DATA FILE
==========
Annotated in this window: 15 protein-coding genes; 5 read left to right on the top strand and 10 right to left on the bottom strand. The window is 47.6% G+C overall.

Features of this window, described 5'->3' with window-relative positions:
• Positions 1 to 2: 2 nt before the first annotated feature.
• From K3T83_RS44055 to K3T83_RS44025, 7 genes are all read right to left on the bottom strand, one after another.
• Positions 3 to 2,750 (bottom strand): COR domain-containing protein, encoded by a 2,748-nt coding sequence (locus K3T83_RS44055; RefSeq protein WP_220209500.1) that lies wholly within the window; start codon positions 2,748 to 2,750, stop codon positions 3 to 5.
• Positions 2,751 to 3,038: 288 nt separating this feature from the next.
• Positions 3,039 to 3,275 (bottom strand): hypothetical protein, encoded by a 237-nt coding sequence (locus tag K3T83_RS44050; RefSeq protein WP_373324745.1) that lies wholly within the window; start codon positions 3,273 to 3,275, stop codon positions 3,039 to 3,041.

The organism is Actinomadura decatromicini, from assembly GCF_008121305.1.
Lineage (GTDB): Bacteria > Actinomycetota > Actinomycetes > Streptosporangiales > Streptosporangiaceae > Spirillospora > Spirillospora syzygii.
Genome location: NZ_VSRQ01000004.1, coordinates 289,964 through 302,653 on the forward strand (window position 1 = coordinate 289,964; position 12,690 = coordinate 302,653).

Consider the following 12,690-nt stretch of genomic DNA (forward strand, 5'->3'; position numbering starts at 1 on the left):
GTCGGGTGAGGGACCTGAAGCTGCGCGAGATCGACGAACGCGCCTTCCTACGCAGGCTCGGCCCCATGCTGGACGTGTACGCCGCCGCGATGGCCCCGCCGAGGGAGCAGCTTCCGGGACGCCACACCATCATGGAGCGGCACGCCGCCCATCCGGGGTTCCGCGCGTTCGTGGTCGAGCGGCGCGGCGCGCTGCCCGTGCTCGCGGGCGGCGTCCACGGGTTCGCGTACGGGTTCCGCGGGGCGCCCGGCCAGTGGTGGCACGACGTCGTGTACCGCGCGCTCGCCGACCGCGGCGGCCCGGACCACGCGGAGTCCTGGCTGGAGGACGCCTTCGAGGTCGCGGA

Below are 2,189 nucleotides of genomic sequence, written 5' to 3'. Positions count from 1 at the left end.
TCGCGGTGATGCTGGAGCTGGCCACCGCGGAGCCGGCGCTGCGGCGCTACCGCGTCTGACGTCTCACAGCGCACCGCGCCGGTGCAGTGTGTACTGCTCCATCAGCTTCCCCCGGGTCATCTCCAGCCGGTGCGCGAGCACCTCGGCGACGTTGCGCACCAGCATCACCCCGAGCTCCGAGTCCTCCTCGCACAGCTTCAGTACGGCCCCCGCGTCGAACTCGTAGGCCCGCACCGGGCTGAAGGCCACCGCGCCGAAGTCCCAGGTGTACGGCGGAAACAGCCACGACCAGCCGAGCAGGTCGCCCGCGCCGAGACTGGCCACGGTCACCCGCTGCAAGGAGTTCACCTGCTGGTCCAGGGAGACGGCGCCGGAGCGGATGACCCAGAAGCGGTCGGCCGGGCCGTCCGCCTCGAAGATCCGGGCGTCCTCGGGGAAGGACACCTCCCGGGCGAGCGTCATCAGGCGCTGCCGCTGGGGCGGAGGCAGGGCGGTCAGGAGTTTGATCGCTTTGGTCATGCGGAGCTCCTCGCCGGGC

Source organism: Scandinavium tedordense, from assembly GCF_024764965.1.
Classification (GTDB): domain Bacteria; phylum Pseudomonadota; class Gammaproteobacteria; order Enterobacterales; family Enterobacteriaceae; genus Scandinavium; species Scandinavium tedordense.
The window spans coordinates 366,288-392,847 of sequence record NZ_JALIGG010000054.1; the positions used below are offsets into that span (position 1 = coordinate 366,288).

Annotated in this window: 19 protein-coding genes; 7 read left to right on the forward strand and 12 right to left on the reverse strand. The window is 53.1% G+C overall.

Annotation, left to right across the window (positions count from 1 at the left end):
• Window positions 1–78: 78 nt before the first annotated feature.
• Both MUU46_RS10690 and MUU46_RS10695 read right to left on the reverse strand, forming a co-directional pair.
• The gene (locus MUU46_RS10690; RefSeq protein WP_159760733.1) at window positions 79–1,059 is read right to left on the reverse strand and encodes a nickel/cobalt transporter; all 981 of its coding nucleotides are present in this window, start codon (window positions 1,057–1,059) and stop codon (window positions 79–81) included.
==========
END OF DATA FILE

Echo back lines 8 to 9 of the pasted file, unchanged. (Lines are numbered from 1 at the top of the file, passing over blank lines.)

The organism is Actinomadura decatromicini, from assembly GCF_008121305.1.
Lineage (GTDB): Bacteria > Actinomycetota > Actinomycetes > Streptosporangiales > Streptosporangiaceae > Spirillospora > Spirillospora syzygii.